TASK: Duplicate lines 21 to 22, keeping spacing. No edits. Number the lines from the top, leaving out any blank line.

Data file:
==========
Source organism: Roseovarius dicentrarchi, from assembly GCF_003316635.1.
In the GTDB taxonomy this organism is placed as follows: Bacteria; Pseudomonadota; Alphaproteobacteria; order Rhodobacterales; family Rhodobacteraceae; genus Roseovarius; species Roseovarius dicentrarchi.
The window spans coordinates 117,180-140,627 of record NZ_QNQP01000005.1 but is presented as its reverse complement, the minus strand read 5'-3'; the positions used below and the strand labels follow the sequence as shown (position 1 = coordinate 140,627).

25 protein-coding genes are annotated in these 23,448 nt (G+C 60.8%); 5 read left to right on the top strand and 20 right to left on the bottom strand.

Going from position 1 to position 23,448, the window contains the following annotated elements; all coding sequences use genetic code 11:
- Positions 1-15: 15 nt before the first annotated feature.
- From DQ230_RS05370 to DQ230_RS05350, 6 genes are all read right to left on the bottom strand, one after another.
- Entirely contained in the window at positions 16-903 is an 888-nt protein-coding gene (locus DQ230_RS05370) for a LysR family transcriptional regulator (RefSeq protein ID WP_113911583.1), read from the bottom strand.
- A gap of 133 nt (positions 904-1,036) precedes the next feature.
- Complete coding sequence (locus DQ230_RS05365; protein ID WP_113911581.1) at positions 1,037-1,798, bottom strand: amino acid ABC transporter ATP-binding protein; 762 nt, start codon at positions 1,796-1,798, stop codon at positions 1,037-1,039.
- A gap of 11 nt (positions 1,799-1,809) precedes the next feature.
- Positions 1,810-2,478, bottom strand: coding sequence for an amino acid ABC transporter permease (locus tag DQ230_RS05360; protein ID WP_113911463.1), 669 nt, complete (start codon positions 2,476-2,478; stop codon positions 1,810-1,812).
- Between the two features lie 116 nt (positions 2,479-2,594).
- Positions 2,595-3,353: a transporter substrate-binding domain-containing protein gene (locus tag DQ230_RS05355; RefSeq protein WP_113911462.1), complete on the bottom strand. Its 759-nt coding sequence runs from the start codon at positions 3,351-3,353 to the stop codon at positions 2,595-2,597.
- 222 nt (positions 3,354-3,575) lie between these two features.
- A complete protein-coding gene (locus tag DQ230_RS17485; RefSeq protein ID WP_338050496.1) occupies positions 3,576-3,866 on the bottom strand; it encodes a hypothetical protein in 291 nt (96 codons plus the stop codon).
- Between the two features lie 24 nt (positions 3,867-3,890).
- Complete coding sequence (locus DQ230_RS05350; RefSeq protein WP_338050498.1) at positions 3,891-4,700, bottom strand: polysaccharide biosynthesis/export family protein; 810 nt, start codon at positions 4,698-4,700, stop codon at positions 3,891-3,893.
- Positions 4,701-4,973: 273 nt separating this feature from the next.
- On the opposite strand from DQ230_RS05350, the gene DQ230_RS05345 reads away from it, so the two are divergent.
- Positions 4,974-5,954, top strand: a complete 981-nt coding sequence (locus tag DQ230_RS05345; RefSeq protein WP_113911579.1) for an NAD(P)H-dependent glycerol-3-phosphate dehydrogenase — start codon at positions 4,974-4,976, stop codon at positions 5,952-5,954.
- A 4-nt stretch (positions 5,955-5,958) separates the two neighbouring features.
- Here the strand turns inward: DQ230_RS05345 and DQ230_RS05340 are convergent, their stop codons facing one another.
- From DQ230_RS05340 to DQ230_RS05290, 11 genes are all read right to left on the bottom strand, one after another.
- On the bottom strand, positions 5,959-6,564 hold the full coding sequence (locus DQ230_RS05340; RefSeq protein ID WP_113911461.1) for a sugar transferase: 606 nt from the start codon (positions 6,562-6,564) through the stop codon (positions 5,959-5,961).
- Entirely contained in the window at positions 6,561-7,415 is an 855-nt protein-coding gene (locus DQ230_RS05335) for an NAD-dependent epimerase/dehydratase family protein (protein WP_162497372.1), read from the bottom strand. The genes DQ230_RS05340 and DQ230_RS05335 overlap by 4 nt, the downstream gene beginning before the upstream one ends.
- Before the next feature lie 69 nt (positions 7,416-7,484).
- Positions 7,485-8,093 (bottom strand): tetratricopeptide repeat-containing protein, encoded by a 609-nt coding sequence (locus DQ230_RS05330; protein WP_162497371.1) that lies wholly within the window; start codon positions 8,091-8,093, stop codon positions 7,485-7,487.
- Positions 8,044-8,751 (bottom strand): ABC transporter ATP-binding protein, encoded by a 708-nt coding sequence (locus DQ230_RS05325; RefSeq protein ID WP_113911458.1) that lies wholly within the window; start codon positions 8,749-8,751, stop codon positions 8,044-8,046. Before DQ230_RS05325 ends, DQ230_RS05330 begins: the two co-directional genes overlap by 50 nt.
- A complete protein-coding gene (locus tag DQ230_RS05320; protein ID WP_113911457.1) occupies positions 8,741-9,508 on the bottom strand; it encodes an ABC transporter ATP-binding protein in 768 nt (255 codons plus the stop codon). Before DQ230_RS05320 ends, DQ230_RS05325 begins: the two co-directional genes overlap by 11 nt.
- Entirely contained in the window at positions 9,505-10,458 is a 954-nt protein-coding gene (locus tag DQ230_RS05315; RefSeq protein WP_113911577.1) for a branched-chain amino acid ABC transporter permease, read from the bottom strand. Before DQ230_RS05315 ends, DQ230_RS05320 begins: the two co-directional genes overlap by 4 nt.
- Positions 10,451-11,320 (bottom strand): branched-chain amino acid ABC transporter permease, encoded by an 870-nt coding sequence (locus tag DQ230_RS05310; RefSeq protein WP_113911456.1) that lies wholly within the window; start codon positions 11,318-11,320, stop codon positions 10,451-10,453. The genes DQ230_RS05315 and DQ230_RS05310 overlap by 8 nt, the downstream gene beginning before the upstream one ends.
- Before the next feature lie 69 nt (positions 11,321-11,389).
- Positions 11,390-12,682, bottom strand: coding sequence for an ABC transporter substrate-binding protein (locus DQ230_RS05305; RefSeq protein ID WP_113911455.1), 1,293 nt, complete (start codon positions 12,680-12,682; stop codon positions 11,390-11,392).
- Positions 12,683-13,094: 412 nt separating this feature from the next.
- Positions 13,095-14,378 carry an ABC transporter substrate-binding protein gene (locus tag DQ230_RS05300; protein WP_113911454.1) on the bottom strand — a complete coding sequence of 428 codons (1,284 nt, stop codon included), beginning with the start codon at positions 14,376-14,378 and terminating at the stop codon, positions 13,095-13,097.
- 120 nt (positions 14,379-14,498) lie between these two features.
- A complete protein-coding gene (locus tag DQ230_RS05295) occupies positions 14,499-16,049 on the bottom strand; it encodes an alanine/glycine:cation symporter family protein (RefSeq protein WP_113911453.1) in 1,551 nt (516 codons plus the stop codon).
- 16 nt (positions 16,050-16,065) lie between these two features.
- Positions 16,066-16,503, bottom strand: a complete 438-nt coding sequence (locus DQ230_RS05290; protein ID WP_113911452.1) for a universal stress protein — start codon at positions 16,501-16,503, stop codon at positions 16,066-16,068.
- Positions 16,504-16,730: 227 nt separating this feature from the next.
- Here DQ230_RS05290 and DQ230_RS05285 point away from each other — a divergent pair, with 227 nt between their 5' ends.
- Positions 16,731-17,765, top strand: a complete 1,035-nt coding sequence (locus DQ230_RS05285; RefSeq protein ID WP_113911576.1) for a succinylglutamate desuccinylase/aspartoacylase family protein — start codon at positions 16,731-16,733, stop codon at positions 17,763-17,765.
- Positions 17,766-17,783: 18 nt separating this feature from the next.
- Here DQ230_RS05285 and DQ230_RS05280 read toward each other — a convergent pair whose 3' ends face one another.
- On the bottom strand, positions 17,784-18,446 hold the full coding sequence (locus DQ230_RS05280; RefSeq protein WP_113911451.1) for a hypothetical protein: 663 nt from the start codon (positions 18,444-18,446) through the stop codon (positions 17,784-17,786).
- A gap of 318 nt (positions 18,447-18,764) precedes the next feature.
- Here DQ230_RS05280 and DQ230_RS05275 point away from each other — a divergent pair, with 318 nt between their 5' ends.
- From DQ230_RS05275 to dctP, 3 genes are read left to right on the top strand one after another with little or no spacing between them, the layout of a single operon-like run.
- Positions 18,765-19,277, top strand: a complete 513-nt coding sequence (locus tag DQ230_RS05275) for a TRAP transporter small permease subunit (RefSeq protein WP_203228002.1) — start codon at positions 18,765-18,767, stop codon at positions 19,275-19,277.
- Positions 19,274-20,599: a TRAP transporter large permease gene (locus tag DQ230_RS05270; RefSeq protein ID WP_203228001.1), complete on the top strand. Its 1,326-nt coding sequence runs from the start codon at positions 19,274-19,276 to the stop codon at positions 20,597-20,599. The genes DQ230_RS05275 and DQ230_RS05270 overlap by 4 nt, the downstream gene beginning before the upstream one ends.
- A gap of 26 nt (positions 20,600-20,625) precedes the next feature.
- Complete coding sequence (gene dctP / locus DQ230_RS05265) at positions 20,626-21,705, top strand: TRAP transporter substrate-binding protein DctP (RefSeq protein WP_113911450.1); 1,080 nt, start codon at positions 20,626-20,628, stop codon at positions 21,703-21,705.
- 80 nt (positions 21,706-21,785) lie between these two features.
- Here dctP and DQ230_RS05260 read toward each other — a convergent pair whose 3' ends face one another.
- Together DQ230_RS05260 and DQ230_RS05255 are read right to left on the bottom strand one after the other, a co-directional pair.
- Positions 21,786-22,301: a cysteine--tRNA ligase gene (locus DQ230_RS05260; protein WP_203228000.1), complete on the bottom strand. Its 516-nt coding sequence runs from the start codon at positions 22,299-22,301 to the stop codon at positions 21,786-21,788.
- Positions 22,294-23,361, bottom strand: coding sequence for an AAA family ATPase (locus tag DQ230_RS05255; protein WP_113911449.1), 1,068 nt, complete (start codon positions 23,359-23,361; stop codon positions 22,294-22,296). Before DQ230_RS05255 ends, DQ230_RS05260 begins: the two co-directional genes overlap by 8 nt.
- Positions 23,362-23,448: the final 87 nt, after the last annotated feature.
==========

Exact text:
- Positions 4,974-5,954, top strand: a complete 981-nt coding sequence (locus tag DQ230_RS05345; RefSeq protein WP_113911579.1) for an NAD(P)H-dependent glycerol-3-phosphate dehydrogenase — start codon at positions 4,974-4,976, stop codon at positions 5,952-5,954.
- A 4-nt stretch (positions 5,955-5,958) separates the two neighbouring features.